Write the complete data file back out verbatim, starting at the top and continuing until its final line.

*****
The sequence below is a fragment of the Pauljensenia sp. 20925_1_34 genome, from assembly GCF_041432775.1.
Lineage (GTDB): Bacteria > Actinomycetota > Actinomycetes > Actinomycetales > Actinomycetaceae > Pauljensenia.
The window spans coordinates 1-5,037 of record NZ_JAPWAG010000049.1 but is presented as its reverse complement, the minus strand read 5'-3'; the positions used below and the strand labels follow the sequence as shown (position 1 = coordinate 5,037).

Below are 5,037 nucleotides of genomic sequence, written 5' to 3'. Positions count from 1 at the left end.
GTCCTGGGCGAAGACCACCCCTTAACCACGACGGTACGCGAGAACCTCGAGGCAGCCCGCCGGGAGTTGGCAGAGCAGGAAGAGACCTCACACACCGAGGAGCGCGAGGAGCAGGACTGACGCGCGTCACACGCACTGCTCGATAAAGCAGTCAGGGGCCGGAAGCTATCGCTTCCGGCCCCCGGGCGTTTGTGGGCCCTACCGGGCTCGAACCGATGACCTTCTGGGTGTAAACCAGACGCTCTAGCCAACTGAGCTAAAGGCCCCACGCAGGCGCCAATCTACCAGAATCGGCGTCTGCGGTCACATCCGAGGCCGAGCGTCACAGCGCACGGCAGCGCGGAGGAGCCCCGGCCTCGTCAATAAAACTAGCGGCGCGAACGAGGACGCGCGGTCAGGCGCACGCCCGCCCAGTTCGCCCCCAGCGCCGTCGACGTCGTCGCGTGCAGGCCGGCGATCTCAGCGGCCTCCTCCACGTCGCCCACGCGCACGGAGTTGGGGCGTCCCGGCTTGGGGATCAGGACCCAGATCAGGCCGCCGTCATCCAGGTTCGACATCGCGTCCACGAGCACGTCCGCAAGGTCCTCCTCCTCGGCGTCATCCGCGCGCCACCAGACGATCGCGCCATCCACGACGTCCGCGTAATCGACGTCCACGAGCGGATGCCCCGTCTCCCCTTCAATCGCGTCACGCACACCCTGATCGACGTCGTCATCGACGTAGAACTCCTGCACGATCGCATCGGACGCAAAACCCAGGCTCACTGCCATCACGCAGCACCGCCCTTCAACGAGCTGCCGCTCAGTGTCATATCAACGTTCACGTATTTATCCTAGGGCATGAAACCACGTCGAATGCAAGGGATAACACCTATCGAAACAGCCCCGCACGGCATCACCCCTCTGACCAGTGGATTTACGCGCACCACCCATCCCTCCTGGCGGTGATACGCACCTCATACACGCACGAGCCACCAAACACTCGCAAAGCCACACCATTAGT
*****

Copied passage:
The sequence below is a fragment of the Pauljensenia sp. 20925_1_34 genome, from assembly GCF_041432775.1.
Lineage (GTDB): Bacteria > Actinomycetota > Actinomycetes > Actinomycetales > Actinomycetaceae > Pauljensenia.
The window spans coordinates 1-5,037 of record NZ_JAPWAG010000049.1 but is presented as its reverse complement, the minus strand read 5'-3'; the positions used below and the strand labels follow the sequence as shown (position 1 = coordinate 5,037).

Below are 5,037 nucleotides of genomic sequence, written 5' to 3'. Positions count from 1 at the left end.
GTCCTGGGCGAAGACCACCCCTTAACCACGACGGTACGCGAGAACCTCGAGGCAGCCCGCCGGGAGTTGGCAGAGCAGGAAGAGACCTCACACACCGAGGAGCGCGAGGAGCAGGACTGACGCGCGTCACACGCACTGCTCGATAAAGCAGTCAGGGGCCGGAAGCTATCGCTTCCGGCCCCCGGGCGTTTGTGGGCCCTACCGGGCTCGAACCGATGACCTTCTGGGTGTAAACCAGACGCTCTAGCCAACTGAGCTAAAGGCCCCACGCAGGCGCCAATCTACCAGAATCGGCGTCTGCGGTCACATCCGAGGCCGAGCGTCACAGCGCACGGCAGCGCGGAGGAGCCCCGGCCTCGTCAATAAAACTAGCGGCGCGAACGAGGACGCGCGGTCAGGCGCACGCCCGCCCAGTTCGCCCCCAGCGCCGTCGACGTCGTCGCGTGCAGGCCGGCGATCTCAGCGGCCTCCTCCACGTCGCCCACGCGCACGGAGTTGGGGCGTCCCGGCTTGGGGATCAGGACCCAGATCAGGCCGCCGTCATCCAGGTTCGACATCGCGTCCACGAGCACGTCCGCAAGGTCCTCCTCCTCGGCGTCATCCGCGCGCCACCAGACGATCGCGCCATCCACGACGTCCGCGTAATCGACGTCCACGAGCGGATGCCCCGTCTCCCCTTCAATCGCGTCACGCACACCCTGATCGACGTCGTCATCGACGTAGAACTCCTGCACGATCGCATCGGACGCAAAACCCAGGCTCACTGCCATCACGCAGCACCGCCCTTCAACGAGCTGCCGCTCAGTGTCATATCAACGTTCACGTATTTATCCTAGGGCATGAAACCACGTCGAATGCAAGGGATAACACCTATCGAAACAGCCCCGCACGGCATCACCCCTCTGACCAGTGGATTTACGCGCACCACCCATCCCTCCTGGCGGTGATACGCACCTCATACACGCACGAGCCACCAAACACTCGCAAAGCCACACCATTAGT